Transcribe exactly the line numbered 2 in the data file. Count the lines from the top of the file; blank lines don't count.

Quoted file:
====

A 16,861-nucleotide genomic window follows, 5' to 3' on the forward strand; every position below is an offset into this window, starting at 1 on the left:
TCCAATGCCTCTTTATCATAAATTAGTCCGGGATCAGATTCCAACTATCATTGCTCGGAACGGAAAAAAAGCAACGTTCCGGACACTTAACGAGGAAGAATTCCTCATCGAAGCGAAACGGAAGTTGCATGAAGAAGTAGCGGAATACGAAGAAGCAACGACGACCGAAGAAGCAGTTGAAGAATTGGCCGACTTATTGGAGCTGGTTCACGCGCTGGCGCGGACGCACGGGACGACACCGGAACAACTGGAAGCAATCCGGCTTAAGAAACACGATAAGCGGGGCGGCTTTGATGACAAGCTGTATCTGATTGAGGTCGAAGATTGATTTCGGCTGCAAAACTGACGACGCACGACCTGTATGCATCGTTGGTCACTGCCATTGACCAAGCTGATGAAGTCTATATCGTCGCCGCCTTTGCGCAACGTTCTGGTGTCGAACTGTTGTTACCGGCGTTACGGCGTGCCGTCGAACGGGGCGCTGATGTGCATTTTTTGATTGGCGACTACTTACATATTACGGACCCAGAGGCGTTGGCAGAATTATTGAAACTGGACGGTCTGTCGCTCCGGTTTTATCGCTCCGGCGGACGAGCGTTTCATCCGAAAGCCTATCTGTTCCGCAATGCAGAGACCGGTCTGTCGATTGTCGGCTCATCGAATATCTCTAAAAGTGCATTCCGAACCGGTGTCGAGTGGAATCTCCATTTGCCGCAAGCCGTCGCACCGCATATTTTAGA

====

TCCAATGCCTCTTTATCATAAATTAGTCCGGGATCAGATTCCAACTATCATTGCTCGGAACGGAAAAAAAGCAACGTTCCGGACACTTAACGAGGAAGAATTCCTCATCGAAGCGAAACGGAAGTTGCATGAAGAAGTAGCGGAATACGAAGAAGCAACGACGACCGAAGAAGCAGTTGAAGAATTGGCCGACTTATTGGAGCTGGTTCACGCGCTGGCGCGGACGCACGGGACGACACCGGAACAACTGGAAGCAATCCGGCTTAAGAAACACGATAAGCGGGGCGGCTTTGATGACAAGCTGTATCTGATTGAGGTCGAAGATTGATTTCGGCTGCAAAACTGACGACGCACGACCTGTATGCATCGTTGGTCACTGCCATTGACCAAGCTGATGAAGTCTATATCGTCGCCGCCTTTGCGCAACGTTCTGGTGTCGAACTGTTGTTACCGGCGTTACGGCGTGCCGTCGAACGGGGCGCTGATGTGCATTTTTTGATTGGCGACTACTTACATATTACGGACCCAGAGGCGTTGGCAGAATTATTGAAACTGGACGGTCTGTCGCTCCGGTTTTATCGCTCCGGCGGACGAGCGTTTCATCCGAAAGCCTATCTGTTCCGCAATGCAGAGACCGGTCTGTCGATTGTCGGCTCATCGAATATCTCTAAAAGTGCATTCCGAACCGGTGTCGAGTGGAATCTCCATTTGCCGCAAGCCGTCGCACCGCATATTTTAGA